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How many here homeschool your children or know others that do?

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posted on Nov, 1 2018 @ 02:37 PM
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I'm trying to figure out how these numbers that are reported by the government are distributed. It looks like there are about 1.8 million (some say 2.3) currenly homeschooled children. I am wondering if a large number of these are kids in grades 1-6 or if it is just as prevelant for those in middle and high school as well.

I'm also curious what you think of the materials available (books, etc) for homeschooling and what you would like to see imporved in this area.

Also, if there were improvements in the "quality" of materials and support for homeschoolers, do you think there would be an increase in the number of people who choose to home school their children?

If you do home school, do you do this with a group of other kids, where they get together for certain projects, trips, etc, like a small class for homeschooled children? Do you get to use the public school's facilities (or equipment) at all for any of this? If you don't have groups, do you think there would be a benefit to having this if the other kids and parents were of like minds (everyone works well together).

Do you feel that the quality of education is overall better than what they could recieve in a public/private school?



Finally, did you choose home schooling because your child had special needs or difficulties (autism, physical disability, medial condition, extreme OCD, etc) and did the local districk offer support for you to help with this /these issues?




posted on Nov, 1 2018 @ 02:44 PM
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I've known some ppl who were home schooled. The only issue I have with it is that kids don't get the socialization that they do in public school. They aren't used to peer pressure and when they hit public school, they go kinda wild. Several of them got pregnant at an early age. I'm not trying to paint all home schooled ppl like this, just the ones I've met.



posted on Nov, 1 2018 @ 03:03 PM
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We've discussed it.

We're not totally thrilled with the public school in terms of its academic rigor. Our son falls in that gray area between being gifted and being average. As his teacher puts it, he's either way above average or slightly above average in the things he does. He also has dysgraphia.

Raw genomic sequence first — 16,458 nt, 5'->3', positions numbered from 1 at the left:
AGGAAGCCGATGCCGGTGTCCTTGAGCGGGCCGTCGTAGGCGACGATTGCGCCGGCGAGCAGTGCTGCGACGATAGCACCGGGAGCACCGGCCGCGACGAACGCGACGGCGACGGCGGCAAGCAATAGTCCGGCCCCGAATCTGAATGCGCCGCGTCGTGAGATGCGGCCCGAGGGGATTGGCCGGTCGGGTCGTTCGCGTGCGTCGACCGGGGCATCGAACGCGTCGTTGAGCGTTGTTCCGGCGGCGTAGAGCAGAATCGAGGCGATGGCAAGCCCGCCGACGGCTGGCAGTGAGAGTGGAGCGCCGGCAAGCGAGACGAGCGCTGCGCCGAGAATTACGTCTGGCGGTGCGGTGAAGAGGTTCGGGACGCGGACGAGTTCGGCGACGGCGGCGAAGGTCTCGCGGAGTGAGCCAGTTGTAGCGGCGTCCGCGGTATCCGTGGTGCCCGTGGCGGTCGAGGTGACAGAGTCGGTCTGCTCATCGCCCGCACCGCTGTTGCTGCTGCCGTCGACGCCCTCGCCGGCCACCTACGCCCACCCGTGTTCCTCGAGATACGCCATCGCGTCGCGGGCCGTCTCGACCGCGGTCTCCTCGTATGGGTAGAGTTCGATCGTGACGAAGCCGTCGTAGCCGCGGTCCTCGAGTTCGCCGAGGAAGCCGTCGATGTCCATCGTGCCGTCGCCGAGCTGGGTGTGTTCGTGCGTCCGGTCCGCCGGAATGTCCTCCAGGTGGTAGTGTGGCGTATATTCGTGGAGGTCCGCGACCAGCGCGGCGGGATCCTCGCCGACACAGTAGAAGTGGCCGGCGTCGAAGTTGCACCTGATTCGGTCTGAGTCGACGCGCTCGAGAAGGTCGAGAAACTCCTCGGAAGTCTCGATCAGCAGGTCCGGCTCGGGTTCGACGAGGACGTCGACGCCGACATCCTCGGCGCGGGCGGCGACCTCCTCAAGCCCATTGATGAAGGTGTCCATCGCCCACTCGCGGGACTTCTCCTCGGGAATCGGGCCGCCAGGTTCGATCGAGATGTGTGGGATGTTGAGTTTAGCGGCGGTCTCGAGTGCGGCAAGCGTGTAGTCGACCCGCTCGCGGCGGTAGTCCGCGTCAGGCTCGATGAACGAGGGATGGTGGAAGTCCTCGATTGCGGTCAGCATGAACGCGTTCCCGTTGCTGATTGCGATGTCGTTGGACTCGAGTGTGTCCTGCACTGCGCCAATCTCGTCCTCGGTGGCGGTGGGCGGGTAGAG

He needs both intensive support for writing tasks, and accommodation in other areas to allow him to show what he knows without his difficulty with writing to get in the way.

He also reads well above grade level. The rest of the class is working through Mo Willems and he's reading us abridged versions of 20,000 Leagues Under the Sea and The Three Musketeers.

We're very close to being able to make it on husband's income alone, but if the state legislature would pass a voucher bill even just for families with children with learning disabilities, there is either a very fine private school near us or I could look at homeschooling him for a few years and try to get him some intensive remediation for his handwriting and spelling troubles.

As for the other concerns, legally homeschool children can gain access to programs in public schools like sports activities and clubs, and there are active co-op groups where parents take it in turns to teach small groups of homeschool children. And the sources of curricula and online programs for homeschooling have improved a lot. It's not just for religious parents, too. There are an increasing number of progressive homeschooling parents and POC who are homeschooling these days.



posted on Nov, 1 2018 @ 03:05 PM
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a reply to: DigginFoTroof

I've known lots of people that have homeschool. Some have done it better than the public school system and some have failed miserably and screwed their kids in the process.

I think if you choose to do you really have to be committed to it. I think what Autorico said about socialization is important too. I know a lot of homeschoolers are church related and have friends in that regard. That is fine, but I think it would be valuable to expose your kids to regular folks too. I know a family that were never outside of the church. When their son went to regular high school he it was basically like putting a kid from the 1930s in today's school system. Let's just say it wasn't pretty. Unless you live in a cult or something, your kids will have to deal with regular everyday weird people!

PS. I think it is fine if people to choose to homeschool or choose not to homeschool, but please don't post on Facebook everyday why homeschools is sooo much better, that is really annoying!



edit on 1-11-2018 by JAGStorm because: (no reason given)



posted on Nov, 1 2018 @ 03:10 PM
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a reply to: DigginFoTroof

My mum had a total melt down about 8 years back, got way to caught up in the cult of Christianity and moved to the bush, then pulled my step brother & sister out of the local school to home school them, cause my little bro was getting bullied.

Honestly, I think home schooling is a form of narcissistic child abuse!

Yeah, society isn't perfect and can be cold and incredibly shallow... But its important for kids to be apart of it, so that they can learn to thrive in it and have a fighting chance to be a stable & contributing member of it.